Hi Everyone. It’s Kommando Kitty leading off today. I am not a happy cat. My mom and human brother are calling me a scaredy cat. They keep trying to introduce our new
invader brother, and I don’t want to meet him. Snoops pretty much ignores him, but I run when he comes near. Mom says he’s going to think I’m prey. I don’t understand why they can’t just leave him upstairs.
Back when I moved in, things were different. I was a tiny kitten, and Snoops had just been adopted after having kittens. She adopted me, but I made sure that I was in charge. Over the years, she’s gotten more assertive, so we’ve been more-or-less equals for a while. Now there’s a new guy. He doesn’t seem mean or aggressive. Nobody’s even heard him hiss or growl. He has a LOT of energy. And I just want to hang out.
This is Snoops. The humans are taking things slowly here. It should be okay soon. It’s just weird, because Kommando has really mellowed out over the years. She used to be a little bully. Now I have to protect her. It’s like she got a personality transplant.
We’ve been looking at the different types of personalities that cats have. It’s pretty interesting. Apparently, someone has been doing a lot of work and identified the five basic personality traits of kitties. They are: skittishness, outgoingness, dominance, impulsiveness, and agreeableness. All of us have some degree of each trait to make up our unique selves.
Skittishness (or Neuroticism) – This measures where you fall on the calm to stressed out scale. The more neurotic you are, the more easily you get stressed out. You are more likely to be anxious or depressed. You will run from the unknown or strange things. It’s not a bad thing to be skittish. Just make sure you have a place to hide and feel safe. You may be braver when you are more comfortable with the situation.
Outgoingness (or Extroversion) – Let’s face it. Some cats are party animals and some are not. (We are not, but we think that Sgt Stripes probably is.) This measurement looks at how impulsive you are versus being cautious. We are all curious, but some of us take it to the extreme. Some cats go through life looking for adventures, while others are happy living with set limits. Outgoing cats are sometimes called “nosy.” They are easily bored and need more mental stimulation than their more introverted friends. They may get destructive when they get bored. If you are an extroverted cat, make sure you have plenty of toys. Playing with your human will help you avoid boredom.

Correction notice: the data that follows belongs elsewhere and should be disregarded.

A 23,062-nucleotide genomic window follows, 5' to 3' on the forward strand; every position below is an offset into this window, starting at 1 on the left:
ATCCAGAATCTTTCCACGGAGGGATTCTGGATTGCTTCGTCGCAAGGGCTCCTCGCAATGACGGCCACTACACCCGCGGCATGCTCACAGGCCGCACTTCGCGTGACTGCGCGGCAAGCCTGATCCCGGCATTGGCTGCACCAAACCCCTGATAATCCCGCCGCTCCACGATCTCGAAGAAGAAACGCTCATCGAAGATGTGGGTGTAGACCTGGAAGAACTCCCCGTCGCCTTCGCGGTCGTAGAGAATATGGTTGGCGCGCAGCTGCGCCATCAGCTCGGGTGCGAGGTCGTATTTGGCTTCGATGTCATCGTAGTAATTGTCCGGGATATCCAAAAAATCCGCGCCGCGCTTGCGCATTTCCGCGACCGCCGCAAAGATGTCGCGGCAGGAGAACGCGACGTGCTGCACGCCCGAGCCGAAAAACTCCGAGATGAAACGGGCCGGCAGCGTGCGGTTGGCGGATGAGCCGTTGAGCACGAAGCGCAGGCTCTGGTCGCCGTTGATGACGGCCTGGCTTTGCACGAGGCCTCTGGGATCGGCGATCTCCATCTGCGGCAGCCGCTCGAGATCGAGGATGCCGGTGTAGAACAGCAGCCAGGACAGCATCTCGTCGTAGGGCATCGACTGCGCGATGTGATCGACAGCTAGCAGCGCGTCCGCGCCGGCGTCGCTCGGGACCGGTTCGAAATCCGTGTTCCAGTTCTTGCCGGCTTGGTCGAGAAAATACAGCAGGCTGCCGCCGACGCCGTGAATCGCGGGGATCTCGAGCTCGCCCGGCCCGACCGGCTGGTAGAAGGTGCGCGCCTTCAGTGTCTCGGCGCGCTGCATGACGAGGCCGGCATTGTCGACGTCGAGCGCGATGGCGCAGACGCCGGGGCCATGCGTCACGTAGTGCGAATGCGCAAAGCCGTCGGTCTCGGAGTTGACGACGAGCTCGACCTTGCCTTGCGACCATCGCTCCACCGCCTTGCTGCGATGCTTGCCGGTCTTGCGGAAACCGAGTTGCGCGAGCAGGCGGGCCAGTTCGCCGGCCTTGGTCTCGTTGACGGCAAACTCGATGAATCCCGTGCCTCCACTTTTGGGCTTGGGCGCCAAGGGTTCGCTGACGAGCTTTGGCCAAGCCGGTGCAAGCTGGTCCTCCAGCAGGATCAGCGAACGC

Dominance – Dominant cats are the ones who always want to be first and try to run everything. You know the type. They may try to control everything in the house (food, toys, litter box). Dominant cats sometimes try to dominate the humans as well as other cats. They will chase the others, pick fights, try to make others move, steal food/toys, and generally be obnoxious. At the other end of the scale are the meek cats who are content to be at whatever level they find. One way to deal with a dominant cat is to make sure that there are enough water bowls, food dishes, litter boxes, etc. for everyone. Even the head cat can’t be everywhere at once.
Impulsivity – Some cats seem to be unpredictable. One day, they will act one way and the next day completely different. One day they like something, the next day they don’t. These cats are usually high energy and may be a little anxious. Cats may be more impulsive when they are uncertain of their surroundings. Giving this type of cat some structure may help, like set feedings and playtime. Humans need to be extra calm around impulsive kitties to help lower their anxiety levels.
Agreeableness – This measures where you fall on the Nice to Unfriendly scale. Agreeable cats are nice – they get along with everyone, and are usually happy to give a cheerful hello, rub, or head bonk. Well-socialized, healthy kitties are usually nice kitties. A cat who is disagreeable or aggressive usually has been poorly socialized, poorly treated, or in pain. On the other hand, we all have bad days. (And sometimes humans are just annoying.)
Obviously, we all have our own personalities. And there’s no such thing as a bad kitty. If you are interested in taking a Cat Personality Test, you can find the one from IDR Labs here. It’s free and fun.
Pictures courtesy of Google Images